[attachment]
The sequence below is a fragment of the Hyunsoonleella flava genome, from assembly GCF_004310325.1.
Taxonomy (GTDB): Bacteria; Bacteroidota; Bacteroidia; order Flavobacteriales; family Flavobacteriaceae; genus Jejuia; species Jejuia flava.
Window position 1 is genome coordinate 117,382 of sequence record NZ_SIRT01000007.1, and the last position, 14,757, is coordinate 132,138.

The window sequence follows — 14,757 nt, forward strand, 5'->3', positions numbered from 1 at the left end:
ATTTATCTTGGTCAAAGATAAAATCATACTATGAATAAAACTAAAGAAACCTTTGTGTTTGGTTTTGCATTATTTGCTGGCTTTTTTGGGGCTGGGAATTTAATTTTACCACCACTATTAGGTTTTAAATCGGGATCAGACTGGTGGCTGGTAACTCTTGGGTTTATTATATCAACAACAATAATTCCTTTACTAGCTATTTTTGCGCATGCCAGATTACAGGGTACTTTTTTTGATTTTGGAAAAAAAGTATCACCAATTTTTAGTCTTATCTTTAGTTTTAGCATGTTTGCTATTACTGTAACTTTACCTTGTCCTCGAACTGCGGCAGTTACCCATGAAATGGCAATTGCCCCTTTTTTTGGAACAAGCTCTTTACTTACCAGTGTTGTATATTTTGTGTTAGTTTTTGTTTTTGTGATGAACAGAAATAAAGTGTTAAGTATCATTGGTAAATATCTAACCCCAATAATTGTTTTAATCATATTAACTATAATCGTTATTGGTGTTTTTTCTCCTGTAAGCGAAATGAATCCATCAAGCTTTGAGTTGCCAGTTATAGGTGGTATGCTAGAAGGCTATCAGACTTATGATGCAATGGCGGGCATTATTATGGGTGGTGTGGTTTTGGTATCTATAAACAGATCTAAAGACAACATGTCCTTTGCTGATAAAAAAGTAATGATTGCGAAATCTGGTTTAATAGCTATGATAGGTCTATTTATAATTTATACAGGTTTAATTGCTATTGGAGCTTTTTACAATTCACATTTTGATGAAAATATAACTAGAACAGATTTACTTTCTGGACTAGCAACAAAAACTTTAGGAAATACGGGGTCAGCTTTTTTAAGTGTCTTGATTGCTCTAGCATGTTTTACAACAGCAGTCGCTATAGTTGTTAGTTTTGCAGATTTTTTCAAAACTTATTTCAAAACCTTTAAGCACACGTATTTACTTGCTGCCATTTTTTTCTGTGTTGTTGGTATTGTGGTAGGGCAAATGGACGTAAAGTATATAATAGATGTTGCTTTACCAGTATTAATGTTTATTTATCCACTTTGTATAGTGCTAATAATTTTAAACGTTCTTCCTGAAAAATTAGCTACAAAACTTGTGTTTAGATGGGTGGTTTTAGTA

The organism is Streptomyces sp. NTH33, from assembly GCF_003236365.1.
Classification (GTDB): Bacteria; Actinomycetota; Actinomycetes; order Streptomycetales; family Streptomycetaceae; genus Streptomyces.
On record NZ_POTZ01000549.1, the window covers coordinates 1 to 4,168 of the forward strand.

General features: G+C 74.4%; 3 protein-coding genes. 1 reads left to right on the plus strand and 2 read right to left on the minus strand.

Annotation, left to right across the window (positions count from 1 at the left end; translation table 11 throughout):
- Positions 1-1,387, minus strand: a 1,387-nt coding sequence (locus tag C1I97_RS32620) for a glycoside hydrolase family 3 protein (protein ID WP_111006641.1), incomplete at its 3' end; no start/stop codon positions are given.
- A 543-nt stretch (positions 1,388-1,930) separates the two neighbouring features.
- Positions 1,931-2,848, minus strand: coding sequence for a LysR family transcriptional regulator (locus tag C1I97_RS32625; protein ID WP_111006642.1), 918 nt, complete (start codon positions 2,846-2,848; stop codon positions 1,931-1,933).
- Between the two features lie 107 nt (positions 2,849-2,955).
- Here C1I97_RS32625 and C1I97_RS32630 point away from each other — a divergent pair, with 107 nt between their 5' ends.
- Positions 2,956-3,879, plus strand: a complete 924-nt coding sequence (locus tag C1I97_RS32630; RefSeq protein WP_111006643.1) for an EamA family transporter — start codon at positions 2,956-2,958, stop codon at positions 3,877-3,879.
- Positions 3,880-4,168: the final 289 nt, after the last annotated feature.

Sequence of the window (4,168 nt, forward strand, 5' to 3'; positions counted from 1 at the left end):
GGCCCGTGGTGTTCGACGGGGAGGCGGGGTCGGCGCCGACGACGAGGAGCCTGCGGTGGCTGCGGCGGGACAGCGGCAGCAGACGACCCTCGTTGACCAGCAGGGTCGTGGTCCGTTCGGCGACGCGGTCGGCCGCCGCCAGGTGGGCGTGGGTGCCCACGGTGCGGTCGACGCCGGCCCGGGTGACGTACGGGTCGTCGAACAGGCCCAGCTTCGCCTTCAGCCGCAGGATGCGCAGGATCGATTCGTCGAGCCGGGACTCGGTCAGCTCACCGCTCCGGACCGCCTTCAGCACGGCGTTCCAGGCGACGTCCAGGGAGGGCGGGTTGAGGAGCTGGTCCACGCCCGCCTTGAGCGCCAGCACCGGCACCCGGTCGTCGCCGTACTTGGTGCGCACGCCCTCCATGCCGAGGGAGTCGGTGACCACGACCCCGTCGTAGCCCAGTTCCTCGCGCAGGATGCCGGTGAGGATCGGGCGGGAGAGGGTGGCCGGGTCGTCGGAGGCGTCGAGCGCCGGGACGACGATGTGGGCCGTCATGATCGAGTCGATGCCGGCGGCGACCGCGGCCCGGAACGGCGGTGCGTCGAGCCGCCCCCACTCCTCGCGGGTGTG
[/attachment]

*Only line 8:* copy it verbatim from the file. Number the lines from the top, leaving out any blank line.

On record NZ_POTZ01000549.1, the window covers coordinates 1 to 4,168 of the forward strand.